Part I
from every encounter with a government official who averted their gaze, as they tapped at their
keyboardsrecording “inconsistencies” in Children’s accounts,

from every social work meeting where care plans fused with border control,
where teenage Boys were divided based on their compliance –

from every visit to Girls, locked up in adult prisons for using the
the documents they were told to carry by their abusers,
from every separated child we failed,
from every woman we couldn’t protect,
from every human denied,
from every injustice witnessed
we reserved a tiny bit of

we patiently stored up our Rage,
intending to Smash apart the structures that locked people up and killed our
Coordinated detonation of our Rage,
to blow apart the foundations of the
callous institutions
that incarcerated our Compassion

Part II
our Rage was taken from us
diffused and

squashed into a vacuum-packed cubes
sharp edges neatly filed down, spray painted with non-toxics
our Rage was printed with bespoke slogans, packaged in recyclable materials
and sold on the free market with discount vouchers and promotional codes, 2-4-1 for

our Rage was branded with logos and given out as “favours”
at ngo workshops and un meetings
used to diffuse dissent,
reduce bad odours,
prop up power structures
our Rage was advertised as a set of policy recommendations to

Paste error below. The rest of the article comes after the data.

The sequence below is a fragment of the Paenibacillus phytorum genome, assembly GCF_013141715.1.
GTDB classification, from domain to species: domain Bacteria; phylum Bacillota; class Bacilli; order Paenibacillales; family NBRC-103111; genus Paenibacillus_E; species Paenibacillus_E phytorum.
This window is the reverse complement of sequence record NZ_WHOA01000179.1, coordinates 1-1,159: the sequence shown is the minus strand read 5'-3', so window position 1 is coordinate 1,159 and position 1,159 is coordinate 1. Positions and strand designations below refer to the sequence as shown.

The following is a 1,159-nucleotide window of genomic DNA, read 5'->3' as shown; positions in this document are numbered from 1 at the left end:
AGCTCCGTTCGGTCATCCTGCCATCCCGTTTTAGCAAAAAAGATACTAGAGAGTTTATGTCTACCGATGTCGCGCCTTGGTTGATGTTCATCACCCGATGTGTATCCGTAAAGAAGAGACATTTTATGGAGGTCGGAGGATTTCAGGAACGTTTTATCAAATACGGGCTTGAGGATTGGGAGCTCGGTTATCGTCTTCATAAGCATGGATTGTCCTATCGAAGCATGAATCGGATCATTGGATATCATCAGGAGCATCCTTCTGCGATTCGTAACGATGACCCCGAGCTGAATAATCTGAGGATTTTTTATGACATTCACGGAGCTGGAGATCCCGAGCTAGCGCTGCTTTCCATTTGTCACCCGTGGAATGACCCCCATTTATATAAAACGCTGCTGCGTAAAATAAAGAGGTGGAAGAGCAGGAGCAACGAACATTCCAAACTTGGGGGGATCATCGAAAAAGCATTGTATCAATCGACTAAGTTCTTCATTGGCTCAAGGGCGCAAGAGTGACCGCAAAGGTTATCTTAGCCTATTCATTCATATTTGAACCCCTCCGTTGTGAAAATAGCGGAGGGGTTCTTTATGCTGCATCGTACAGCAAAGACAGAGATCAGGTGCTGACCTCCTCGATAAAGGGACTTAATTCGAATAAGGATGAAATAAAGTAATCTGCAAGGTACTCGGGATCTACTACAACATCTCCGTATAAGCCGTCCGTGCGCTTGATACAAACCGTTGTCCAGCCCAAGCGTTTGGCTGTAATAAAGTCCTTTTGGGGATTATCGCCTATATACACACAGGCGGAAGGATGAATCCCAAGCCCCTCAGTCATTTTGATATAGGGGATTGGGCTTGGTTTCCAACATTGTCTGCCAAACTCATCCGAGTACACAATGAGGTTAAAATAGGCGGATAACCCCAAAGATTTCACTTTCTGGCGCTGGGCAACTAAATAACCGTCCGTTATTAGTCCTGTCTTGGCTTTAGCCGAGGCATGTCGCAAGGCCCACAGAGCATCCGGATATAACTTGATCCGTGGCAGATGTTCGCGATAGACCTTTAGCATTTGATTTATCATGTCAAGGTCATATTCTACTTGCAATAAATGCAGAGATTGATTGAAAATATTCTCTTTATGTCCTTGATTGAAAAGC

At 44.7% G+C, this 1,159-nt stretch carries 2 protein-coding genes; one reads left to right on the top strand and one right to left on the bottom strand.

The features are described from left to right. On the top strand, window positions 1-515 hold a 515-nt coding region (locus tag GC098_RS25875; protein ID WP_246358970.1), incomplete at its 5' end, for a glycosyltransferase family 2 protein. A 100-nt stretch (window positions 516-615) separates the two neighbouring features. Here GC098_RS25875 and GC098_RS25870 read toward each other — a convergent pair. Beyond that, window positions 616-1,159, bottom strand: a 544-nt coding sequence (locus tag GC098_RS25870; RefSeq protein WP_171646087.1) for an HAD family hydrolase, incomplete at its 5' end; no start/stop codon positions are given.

blind institutions
full of unhearing bureaucrats, numb to Pain, in beige

our Rage – our faded Rage – now clothes our Violent
borders and
our Violent
clothes them so they are
objective, acceptable, palatable
no-one now need See the
explicit parts of our
abusive institutions

Part III
our rage
our kindness
our compassion

still here

organised in underground cells

waiting in bunkers

for the Revolution

Natalie Brinham

For 25 years Natalie Brinham has taught, worked as an INGO staff  and lived  in Indonesia, Thailand and a Karen refugee camp inside Myanmar, as well in UK.  She is co-author of Essays on Myanmar Genocide of Rohingyas (2012-2018) (published by Refugee and Migratory Movement Research Unit, Dhaka, Bangladesh, 2019). She earned her PhD in law, with her thesis which foregrounds the voices of Rohingya genocide victims and challenges the conventional wisdom centered on the faulty discourses and victim-damning international policies towards populations deemed “stateless”. Beyond Rohingyas, Dr Brinham’s thematic research interests focus on the global politics of legal identity from anti-state — read “anti-imperialist/- colonialist” — perspectives. She was educated at the University of London, and received her BA (Hons.) in Thai and Development Studies from SOAS, MA in education (with distinction) from UCL Institute of Education and PhD in law from Queen Mary University of London (2022).

Posted by Natalie Brinham